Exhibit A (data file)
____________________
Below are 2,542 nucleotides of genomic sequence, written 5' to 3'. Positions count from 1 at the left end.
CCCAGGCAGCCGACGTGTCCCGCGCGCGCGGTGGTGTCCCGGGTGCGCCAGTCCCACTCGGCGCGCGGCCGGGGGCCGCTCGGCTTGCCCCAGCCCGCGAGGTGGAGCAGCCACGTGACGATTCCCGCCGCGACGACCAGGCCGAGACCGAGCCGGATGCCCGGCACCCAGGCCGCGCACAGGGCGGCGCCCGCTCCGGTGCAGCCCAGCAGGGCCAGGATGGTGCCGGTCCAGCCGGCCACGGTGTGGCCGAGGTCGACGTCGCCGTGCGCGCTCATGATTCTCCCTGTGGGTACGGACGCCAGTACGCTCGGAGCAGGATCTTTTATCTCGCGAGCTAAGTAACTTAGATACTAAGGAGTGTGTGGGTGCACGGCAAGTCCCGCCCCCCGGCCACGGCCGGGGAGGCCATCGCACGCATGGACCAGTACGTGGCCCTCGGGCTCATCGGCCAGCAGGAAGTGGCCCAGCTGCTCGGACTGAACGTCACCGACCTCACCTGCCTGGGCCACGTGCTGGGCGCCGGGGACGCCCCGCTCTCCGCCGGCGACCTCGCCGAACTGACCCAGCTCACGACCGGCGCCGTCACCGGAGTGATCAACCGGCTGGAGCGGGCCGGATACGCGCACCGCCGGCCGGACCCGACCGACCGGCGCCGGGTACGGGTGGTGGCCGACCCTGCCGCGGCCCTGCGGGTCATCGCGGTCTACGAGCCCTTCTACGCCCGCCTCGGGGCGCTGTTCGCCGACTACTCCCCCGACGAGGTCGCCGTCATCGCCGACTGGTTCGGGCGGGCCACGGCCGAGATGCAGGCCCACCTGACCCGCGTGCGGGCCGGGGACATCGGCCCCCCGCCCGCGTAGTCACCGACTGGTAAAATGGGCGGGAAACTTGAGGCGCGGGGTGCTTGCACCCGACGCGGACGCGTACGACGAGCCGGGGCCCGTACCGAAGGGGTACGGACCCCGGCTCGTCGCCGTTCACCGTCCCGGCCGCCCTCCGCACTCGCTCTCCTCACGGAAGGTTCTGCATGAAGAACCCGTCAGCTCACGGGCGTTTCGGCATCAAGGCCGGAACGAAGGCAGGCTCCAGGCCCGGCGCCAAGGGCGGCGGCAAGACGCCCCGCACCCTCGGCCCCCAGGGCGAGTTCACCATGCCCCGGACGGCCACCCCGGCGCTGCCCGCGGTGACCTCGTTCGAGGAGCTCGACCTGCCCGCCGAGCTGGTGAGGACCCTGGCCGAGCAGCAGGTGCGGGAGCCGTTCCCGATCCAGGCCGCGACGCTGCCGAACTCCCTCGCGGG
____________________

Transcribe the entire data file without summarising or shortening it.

Below are 2,542 nucleotides of genomic sequence, written 5' to 3'. Positions count from 1 at the left end.
CCCAGGCAGCCGACGTGTCCCGCGCGCGCGGTGGTGTCCCGGGTGCGCCAGTCCCACTCGGCGCGCGGCCGGGGGCCGCTCGGCTTGCCCCAGCCCGCGAGGTGGAGCAGCCACGTGACGATTCCCGCCGCGACGACCAGGCCGAGACCGAGCCGGATGCCCGGCACCCAGGCCGCGCACAGGGCGGCGCCCGCTCCGGTGCAGCCCAGCAGGGCCAGGATGGTGCCGGTCCAGCCGGCCACGGTGTGGCCGAGGTCGACGTCGCCGTGCGCGCTCATGATTCTCCCTGTGGGTACGGACGCCAGTACGCTCGGAGCAGGATCTTTTATCTCGCGAGCTAAGTAACTTAGATACTAAGGAGTGTGTGGGTGCACGGCAAGTCCCGCCCCCCGGCCACGGCCGGGGAGGCCATCGCACGCATGGACCAGTACGTGGCCCTCGGGCTCATCGGCCAGCAGGAAGTGGCCCAGCTGCTCGGACTGAACGTCACCGACCTCACCTGCCTGGGCCACGTGCTGGGCGCCGGGGACGCCCCGCTCTCCGCCGGCGACCTCGCCGAACTGACCCAGCTCACGACCGGCGCCGTCACCGGAGTGATCAACCGGCTGGAGCGGGCCGGATACGCGCACCGCCGGCCGGACCCGACCGACCGGCGCCGGGTACGGGTGGTGGCCGACCCTGCCGCGGCCCTGCGGGTCATCGCGGTCTACGAGCCCTTCTACGCCCGCCTCGGGGCGCTGTTCGCCGACTACTCCCCCGACGAGGTCGCCGTCATCGCCGACTGGTTCGGGCGGGCCACGGCCGAGATGCAGGCCCACCTGACCCGCGTGCGGGCCGGGGACATCGGCCCCCCGCCCGCGTAGTCACCGACTGGTAAAATGGGCGGGAAACTTGAGGCGCGGGGTGCTTGCACCCGACGCGGACGCGTACGACGAGCCGGGGCCCGTACCGAAGGGGTACGGACCCCGGCTCGTCGCCGTTCACCGTCCCGGCCGCCCTCCGCACTCGCTCTCCTCACGGAAGGTTCTGCATGAAGAACCCGTCAGCTCACGGGCGTTTCGGCATCAAGGCCGGAACGAAGGCAGGCTCCAGGCCCGGCGCCAAGGGCGGCGGCAAGACGCCCCGCACCCTCGGCCCCCAGGGCGAGTTCACCATGCCCCGGACGGCCACCCCGGCGCTGCCCGCGGTGACCTCGTTCGAGGAGCTCGACCTGCCCGCCGAGCTGGTGAGGACCCTGGCCGAGCAGCAGGTGCGGGAGCCGTTCCCGATCCAGGCCGCGACGCTGCCGAACTCCCTCGCGGG